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I have a tables (simplified) like this:

Lender
   Id (PK)
   AgencyCode1
   AgencyCode2
   AgencyCode3...
   AgencyCode20

Agency
   AgencyCode
   AgencyName

The Lender table is denormalized data coming from a view for reporting. I need one row in my output for each Lender and I need to join the agency codes to an agency table to get the display name for each agency.

The resulting output I am looking for in each row is:

LenderId, AgencyCode1, AgencyName1, ... AgencyCode20, AgencyName20

What is the pattern that strikes the best balance between performance and (developer) productivity to query something like this?

--Edit, Agency Code wasn't a primary key, as I had originally indicated.

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3  
UNPIVOT then PIVOT again I think. –  Martin Smith Sep 8 '11 at 13:36
    
But do you have to use this view at all? –  Martin Smith Sep 8 '11 at 13:42
    
More or less I do. It is processed data stored in a table for use in exports. There is a lot more to the table/view than I am providing in my example. –  wllmsaccnt Sep 8 '11 at 13:47
    
Are Pivot and Unpivot part of standard SQL? I would be more inclined to use them if I can rely on them as long standing parts of my arsenal. –  wllmsaccnt Sep 8 '11 at 14:09
    
Dunno. Pivot can be easily reproduced using CASE if not. UNPIVOT can be simulated but not as efficiently. –  Martin Smith Sep 8 '11 at 14:14

1 Answer 1

up vote 4 down vote accepted

Echoing @Martin Smith's comment, unpivot, join, and pivot would probably be the most efficient, performance wise -- and, through working out the intricacies of how to unpivot and pivot, your developers would be more expereienced and thus more productive over time.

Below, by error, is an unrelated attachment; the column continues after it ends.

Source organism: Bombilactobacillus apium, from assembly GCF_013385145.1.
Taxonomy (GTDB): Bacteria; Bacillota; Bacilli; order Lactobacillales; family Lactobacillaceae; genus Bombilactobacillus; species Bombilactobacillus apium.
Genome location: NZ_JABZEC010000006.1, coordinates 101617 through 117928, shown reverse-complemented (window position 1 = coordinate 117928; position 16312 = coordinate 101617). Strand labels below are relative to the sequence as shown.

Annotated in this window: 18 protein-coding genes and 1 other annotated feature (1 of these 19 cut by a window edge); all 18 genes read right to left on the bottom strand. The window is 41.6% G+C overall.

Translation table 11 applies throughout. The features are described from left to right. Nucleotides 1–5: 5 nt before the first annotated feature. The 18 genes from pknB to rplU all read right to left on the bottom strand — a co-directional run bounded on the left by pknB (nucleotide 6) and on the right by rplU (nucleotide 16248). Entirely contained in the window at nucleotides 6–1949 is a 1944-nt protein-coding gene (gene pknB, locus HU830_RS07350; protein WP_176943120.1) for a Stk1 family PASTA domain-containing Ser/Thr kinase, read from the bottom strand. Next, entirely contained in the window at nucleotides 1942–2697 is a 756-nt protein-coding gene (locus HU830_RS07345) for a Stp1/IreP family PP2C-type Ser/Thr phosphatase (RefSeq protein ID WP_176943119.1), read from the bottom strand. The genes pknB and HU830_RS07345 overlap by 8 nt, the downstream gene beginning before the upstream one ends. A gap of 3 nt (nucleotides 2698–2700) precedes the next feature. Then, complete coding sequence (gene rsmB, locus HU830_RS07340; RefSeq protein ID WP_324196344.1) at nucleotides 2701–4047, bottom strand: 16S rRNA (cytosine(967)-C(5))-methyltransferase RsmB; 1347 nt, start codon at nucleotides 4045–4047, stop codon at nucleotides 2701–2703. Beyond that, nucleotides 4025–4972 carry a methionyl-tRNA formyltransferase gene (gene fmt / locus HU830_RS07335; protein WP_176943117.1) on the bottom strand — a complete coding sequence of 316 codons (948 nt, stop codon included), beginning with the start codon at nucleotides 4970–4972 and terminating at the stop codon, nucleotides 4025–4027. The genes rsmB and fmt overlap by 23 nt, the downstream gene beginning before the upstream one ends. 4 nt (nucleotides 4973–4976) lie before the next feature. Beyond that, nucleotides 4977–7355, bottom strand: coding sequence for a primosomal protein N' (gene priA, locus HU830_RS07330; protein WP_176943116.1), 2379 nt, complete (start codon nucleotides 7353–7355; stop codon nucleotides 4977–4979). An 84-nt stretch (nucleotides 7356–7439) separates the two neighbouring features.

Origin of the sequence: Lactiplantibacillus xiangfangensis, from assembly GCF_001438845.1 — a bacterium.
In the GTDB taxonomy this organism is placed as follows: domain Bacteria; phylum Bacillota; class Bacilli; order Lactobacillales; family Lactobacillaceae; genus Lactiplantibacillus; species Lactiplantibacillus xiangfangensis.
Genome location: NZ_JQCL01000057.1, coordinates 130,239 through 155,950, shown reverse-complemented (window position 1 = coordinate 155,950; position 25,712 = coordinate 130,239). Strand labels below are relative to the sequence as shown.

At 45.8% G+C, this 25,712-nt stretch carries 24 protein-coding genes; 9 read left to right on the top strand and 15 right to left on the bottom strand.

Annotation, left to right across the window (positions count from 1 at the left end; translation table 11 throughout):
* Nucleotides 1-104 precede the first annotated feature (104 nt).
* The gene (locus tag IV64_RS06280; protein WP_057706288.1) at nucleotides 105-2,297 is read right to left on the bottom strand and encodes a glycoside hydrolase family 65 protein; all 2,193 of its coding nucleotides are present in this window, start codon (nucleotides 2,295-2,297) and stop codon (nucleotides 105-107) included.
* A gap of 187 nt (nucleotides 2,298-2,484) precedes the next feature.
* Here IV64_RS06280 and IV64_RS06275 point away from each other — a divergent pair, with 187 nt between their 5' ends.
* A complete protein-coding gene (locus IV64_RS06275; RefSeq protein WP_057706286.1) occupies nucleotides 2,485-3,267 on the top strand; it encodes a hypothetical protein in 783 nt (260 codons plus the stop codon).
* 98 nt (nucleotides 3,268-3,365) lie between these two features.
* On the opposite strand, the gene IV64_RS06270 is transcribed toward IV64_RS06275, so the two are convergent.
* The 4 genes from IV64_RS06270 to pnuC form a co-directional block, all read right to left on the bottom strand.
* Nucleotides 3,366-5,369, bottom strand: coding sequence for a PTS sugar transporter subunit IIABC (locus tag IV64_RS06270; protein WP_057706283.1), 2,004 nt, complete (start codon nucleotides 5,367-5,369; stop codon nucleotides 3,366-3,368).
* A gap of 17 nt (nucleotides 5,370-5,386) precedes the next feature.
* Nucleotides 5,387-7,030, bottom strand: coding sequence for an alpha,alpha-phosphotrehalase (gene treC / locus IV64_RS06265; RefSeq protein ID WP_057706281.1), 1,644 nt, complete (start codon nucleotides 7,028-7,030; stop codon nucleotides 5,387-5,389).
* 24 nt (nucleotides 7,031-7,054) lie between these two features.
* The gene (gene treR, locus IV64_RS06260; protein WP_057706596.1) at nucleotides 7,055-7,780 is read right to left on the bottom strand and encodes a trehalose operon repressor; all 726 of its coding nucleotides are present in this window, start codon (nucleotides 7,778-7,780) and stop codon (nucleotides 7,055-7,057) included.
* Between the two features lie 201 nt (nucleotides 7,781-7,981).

Alternatively, if there are 20 and always 20 denormalized columns, you could just write out 20 left outer joins (under the assumption that ever Lender is not related with 20 Agencies). This is ugly code, and would require SQL to process 20 joins... but if the Agency table is small (where I'd call 8 pages/1 extent small), then the overall processing time might be relatively short. Testing would be called for, to determine which performs best.

As regards to developer productivity overall, keep track of how long everything takes (including posting to SO). When it's done, tally everything up, and use it to show how much time was wasted by your developers having to work with poorly designed tables.

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Potentially there are 600K+ rows in the first table and 16K+ rows in the second =) –  wllmsaccnt Sep 8 '11 at 14:01
    
Ah, but how wide are the rows? How much disk space/RAM is required to hold the data? Can you get by with a covering index? If performance is critical, there's lots of tricks you can do to speed things up--and disk I/O is the most common bottleneck. –  Philip Kelley Sep 8 '11 at 15:14

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